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I have a USB drive with three partitions:

  • sdb1 is an EFI partition
  • sdb2 is an HFS+ partition
  • sdb3 is an MSDOS fat partition with Kali linux on it

I can boot into Kali linux using this USB stick on a MacBook and the sdb2 partition shows up on the desktop as HD (the name I gave it when I formatted it on the Mac).

As referenced in this thread, I installed hfsprogs and tried:

sudo mount -o force /dev/sdb2 /media/root/HD

The partition is still read only.

sudo df -hT

gives

Filesystem     Type      Size  Used Avail Use% Mounted on
udev           devtmpfs  7.8G     0  7.8G   0% /dev
tmpfs          tmpfs     1.6G  9.5M  1.6G   1% /run
/dev/sdb3      vfat       26G  3.4G   23G  14% /lib/live/mount/findiso
/dev/loop0     iso9660   2.8G  2.8G     0 100% /lib/live/mount/medium
/dev/loop1     squashfs  2.5G  2.5G     0 100% /lib/live/mount/rootfs/filesystem.squashfs
tmpfs          tmpfs     7.8G     0  7.8G   0% /lib/live/mount/overlay
overlay        overlay   7.8G  356M  7.5G   5% /
tmpfs          tmpfs     7.8G     0  7.8G   0% /dev/shm
tmpfs          tmpfs     5.0M     0  5.0M   0% /run/lock
tmpfs          tmpfs     7.8G     0  7.8G   0% /sys/fs/cgroup
tmpfs          tmpfs     7.8G     0  7.8G   0% /tmp
tmpfs          tmpfs     1.6G   24K  1.6G   1% /run/user/0
/dev/sdb2      hfsplus   3.7G   25M  3.7G   1% /media/root/HD

I tried to unmount the partition:

sudo umount /media/root/HD

and get

umount: /media/root/HD: target is busy
        (In some cases useful info about processes that
         use the device is found by lsof(8) or fuser(1).)

So, it seems that Linux thinks the HD partition is busy for some reason. Maybe because the boot partition is sdb3? Here is some more info that may help.

issuing:

sudo fdisk /dev/sdb

gives

Welcome to fdisk (util-linux 2.28.1).
Changes will remain in memory only, until you decide to write them.
Be careful before using the write command.

A hybrid GPT was detected. You have to sync the hybrid MBR manually (expert command 'M').

I have no idea what that means. So then I tried:

fdisk -l

which gives

Disk /dev/sda: 465.9 GiB, 500277790720 bytes, 977105060 sectors
Units: sectors of 1 * 512 = 512 bytes
Sector size (logical/physical): 512 bytes / 4096 bytes
I/O size (minimum/optimal): 4096 bytes / 4096 bytes
Disklabel type: gpt
Disk identifier: D4AAF120-967C-41B9-9FA4-EB4EBD806D19

Device         Start       End   Sectors   Size Type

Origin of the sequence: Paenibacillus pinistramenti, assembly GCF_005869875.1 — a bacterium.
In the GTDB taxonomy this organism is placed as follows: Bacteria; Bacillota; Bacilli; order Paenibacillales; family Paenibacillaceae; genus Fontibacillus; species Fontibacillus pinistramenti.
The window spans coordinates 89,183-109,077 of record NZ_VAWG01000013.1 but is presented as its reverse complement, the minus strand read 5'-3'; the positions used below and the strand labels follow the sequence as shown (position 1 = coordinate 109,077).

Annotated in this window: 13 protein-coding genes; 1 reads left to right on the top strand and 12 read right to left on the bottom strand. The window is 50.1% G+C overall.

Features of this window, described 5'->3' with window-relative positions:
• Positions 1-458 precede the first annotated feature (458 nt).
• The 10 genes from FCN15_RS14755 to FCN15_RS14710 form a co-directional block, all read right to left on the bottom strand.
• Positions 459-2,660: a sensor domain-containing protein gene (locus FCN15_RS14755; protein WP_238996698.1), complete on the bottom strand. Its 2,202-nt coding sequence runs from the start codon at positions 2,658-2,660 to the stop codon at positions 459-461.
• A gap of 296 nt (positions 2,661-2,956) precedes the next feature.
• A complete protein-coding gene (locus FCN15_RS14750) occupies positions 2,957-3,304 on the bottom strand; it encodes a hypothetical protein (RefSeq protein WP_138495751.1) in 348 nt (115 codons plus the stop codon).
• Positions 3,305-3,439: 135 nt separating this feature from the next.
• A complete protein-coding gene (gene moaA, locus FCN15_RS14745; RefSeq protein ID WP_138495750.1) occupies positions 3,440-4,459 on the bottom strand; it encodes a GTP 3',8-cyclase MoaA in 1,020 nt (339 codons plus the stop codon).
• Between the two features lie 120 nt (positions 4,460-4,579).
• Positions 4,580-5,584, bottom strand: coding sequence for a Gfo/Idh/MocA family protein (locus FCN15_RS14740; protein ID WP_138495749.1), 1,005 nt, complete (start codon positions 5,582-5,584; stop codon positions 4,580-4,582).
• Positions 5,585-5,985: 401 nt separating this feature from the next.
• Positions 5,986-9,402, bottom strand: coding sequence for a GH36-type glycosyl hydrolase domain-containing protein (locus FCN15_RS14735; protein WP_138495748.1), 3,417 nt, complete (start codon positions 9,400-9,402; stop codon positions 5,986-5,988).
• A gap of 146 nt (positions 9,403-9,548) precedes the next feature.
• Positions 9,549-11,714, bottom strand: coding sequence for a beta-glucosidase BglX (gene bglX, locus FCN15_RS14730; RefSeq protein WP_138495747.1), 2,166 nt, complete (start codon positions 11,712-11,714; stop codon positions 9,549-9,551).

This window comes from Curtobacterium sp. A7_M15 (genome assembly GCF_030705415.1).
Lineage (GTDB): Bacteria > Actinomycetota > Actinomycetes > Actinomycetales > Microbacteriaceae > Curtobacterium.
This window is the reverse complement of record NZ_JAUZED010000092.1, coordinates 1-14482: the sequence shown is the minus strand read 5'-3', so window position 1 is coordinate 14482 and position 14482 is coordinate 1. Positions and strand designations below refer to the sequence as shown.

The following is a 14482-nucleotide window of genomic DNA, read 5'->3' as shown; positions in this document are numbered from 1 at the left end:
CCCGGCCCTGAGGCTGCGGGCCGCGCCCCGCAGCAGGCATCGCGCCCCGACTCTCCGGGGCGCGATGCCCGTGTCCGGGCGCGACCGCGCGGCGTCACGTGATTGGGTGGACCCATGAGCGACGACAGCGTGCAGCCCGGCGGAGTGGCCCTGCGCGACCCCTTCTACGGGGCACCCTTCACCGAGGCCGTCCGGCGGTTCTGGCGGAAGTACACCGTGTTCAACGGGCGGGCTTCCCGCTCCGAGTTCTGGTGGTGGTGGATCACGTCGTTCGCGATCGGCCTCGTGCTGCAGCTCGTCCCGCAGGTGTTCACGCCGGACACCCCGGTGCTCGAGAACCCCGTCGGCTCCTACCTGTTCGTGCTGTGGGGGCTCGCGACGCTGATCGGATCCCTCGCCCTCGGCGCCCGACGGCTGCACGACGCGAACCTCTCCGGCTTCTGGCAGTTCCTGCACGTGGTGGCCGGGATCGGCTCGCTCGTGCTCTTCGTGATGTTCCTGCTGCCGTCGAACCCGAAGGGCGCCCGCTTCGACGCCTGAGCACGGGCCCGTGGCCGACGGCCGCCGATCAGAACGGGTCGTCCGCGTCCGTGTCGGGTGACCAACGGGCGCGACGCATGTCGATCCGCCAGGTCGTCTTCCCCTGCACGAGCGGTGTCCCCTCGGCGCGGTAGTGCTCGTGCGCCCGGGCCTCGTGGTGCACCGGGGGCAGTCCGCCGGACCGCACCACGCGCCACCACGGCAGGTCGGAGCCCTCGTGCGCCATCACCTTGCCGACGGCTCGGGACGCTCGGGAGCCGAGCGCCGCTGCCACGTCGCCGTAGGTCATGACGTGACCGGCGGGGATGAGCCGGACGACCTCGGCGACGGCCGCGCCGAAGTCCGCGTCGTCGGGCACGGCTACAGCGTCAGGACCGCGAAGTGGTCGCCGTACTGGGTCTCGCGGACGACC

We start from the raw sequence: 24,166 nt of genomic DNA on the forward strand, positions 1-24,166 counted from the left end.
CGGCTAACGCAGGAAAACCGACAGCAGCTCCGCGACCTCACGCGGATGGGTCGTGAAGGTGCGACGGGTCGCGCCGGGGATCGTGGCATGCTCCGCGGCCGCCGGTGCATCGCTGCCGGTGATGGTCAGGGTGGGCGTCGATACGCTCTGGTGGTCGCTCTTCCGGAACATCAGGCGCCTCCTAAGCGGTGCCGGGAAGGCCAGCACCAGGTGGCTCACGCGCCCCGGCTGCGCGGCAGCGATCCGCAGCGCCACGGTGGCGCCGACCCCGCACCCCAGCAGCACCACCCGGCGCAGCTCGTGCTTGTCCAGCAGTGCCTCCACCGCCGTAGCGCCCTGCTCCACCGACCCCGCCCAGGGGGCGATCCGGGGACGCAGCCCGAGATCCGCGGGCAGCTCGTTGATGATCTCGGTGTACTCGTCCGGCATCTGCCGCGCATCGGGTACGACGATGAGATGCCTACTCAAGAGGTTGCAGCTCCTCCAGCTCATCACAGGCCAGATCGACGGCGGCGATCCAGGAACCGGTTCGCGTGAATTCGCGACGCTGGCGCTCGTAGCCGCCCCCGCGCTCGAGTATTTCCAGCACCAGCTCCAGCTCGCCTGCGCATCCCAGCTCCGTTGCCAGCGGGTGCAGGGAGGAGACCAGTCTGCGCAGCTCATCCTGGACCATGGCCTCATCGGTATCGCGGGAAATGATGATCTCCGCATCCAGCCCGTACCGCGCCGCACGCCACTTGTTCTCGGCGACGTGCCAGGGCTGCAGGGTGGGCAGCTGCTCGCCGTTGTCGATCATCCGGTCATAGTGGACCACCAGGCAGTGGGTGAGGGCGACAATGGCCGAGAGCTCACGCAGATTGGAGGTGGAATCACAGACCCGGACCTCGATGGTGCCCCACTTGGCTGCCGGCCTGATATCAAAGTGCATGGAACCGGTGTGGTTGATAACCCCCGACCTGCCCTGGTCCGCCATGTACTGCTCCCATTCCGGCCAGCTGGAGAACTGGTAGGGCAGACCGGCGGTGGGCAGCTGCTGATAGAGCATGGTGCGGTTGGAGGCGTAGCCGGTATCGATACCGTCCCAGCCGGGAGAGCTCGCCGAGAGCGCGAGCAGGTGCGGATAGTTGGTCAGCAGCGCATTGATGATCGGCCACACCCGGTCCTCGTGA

/dev/sda1         40    409639    409600   200M EFI System
/dev/sda2     409640 898785143 898375504 428.4G Apple HFS/HFS+
/dev/sda3  898785144 900054679   1269536 619.9M Apple boot
/dev/sda4  900055040 977104895  77049856  36.8G Microsoft basic data


Disk /dev/sdb: 29.6 GiB, 31742492672 bytes, 61997056 sectors
Units: sectors of 1 * 512 = 512 bytes
Sector size (logical/physical): 512 bytes / 512 bytes
I/O size (minimum/optimal): 512 bytes / 512 bytes
Disklabel type: gpt
Disk identifier: E93D7B7D-38FD-404B-9163-63AAA9A39ED5

Device       Start      End  Sectors  Size Type
/dev/sdb1       40   409639   409600  200M EFI System
/dev/sdb2   409640  8010815  7601176  3.6G Apple HFS/HFS+
/dev/sdb3  8272960 61734871 53461912 25.5G Microsoft basic data


Disk /dev/loop0: 2.9 GiB, 3076767744 bytes, 6009312 sectors
Units: sectors of 1 * 512 = 512 bytes
Sector size (logical/physical): 512 bytes / 512 bytes
I/O size (minimum/optimal): 512 bytes / 512 bytes
Disklabel type: dos
Disk identifier: 0x77e6cfe3

Device       Boot   Start     End Sectors  Size Id Type
/dev/loop0p1 *         64 5794271 5794208  2.8G 17 Hidden HPFS/NTFS
/dev/loop0p2      5794272 6009311  215040  105M  1 FAT12


Disk /dev/loop1: 2.5 GiB, 2634285056 bytes, 5145088 sectors
Units: sectors of 1 * 512 = 512 bytes
Sector size (logical/physical): 512 bytes / 512 bytes
I/O size (minimum/optimal): 512 bytes / 512 bytes

You can see the Kali Linux partition on sdb3 which I had formatted as MSDOS fat. How can I get sdb2 to be read/write? Or even unmount it?

marked as duplicate by MariusMatutiae linux Mar 3 '17 at 9:34

This question has been asked before and already has an answer. If those answers do not fully address your question, please ask a new question.

  • Have a look at this question. – dirkt Mar 3 '17 at 7:06
  • I know it has been answered before and in fact even referenced the thread in the beginning of my question. The nuance that I am asking about is making an HFS+ partition writable. I realize I can make a whole other mac drive writeable with the above solution but it does not work on a usb stick that contains the mac volume as well as the linux volume that booted the pc. Does the fact that the usb stick is running a 'live linux' system prevent the whole usb stick from being writeable? – aquagremlin Mar 4 '17 at 16:22
  • It would be really, really unusual if the fact it's on an USB matters in any way. All Linux sees are block devices, and it doesn't care by which hardware (or other layers) these block devices are backed. Also, the point is to either (1) disable journalling or (2) force mount it using explicit rw. You've done neither. – dirkt Mar 4 '17 at 16:47